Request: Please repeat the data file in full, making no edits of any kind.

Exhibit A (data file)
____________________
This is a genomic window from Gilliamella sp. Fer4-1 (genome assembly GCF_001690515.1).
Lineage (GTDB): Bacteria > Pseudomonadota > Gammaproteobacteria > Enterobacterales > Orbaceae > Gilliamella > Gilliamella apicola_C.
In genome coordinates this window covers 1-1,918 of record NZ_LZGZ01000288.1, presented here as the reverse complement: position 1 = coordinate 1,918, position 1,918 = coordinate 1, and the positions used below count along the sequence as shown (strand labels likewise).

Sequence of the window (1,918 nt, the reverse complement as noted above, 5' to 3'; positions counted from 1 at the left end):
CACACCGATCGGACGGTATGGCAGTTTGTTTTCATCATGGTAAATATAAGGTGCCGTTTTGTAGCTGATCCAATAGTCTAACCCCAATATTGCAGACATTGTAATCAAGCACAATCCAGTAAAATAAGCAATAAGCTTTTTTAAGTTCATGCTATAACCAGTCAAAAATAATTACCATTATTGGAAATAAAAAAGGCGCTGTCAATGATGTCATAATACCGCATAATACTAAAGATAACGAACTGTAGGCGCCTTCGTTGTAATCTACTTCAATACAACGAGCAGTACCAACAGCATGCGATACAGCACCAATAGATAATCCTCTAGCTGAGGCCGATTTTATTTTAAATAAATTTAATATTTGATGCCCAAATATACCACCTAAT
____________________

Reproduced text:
This is a genomic window from Gilliamella sp. Fer4-1 (genome assembly GCF_001690515.1).
Lineage (GTDB): Bacteria > Pseudomonadota > Gammaproteobacteria > Enterobacterales > Orbaceae > Gilliamella > Gilliamella apicola_C.
In genome coordinates this window covers 1-1,918 of record NZ_LZGZ01000288.1, presented here as the reverse complement: position 1 = coordinate 1,918, position 1,918 = coordinate 1, and the positions used below count along the sequence as shown (strand labels likewise).

Sequence of the window (1,918 nt, the reverse complement as noted above, 5' to 3'; positions counted from 1 at the left end):
CACACCGATCGGACGGTATGGCAGTTTGTTTTCATCATGGTAAATATAAGGTGCCGTTTTGTAGCTGATCCAATAGTCTAACCCCAATATTGCAGACATTGTAATCAAGCACAATCCAGTAAAATAAGCAATAAGCTTTTTTAAGTTCATGCTATAACCAGTCAAAAATAATTACCATTATTGGAAATAAAAAAGGCGCTGTCAATGATGTCATAATACCGCATAATACTAAAGATAACGAACTGTAGGCGCCTTCGTTGTAATCTACTTCAATACAACGAGCAGTACCAACAGCATGCGATACAGCACCAATAGATAATCCTCTAGCTGAGGCCGATTTTATTTTAAATAAATTTAATATTTGATGCCCAAATATACCACCTAAT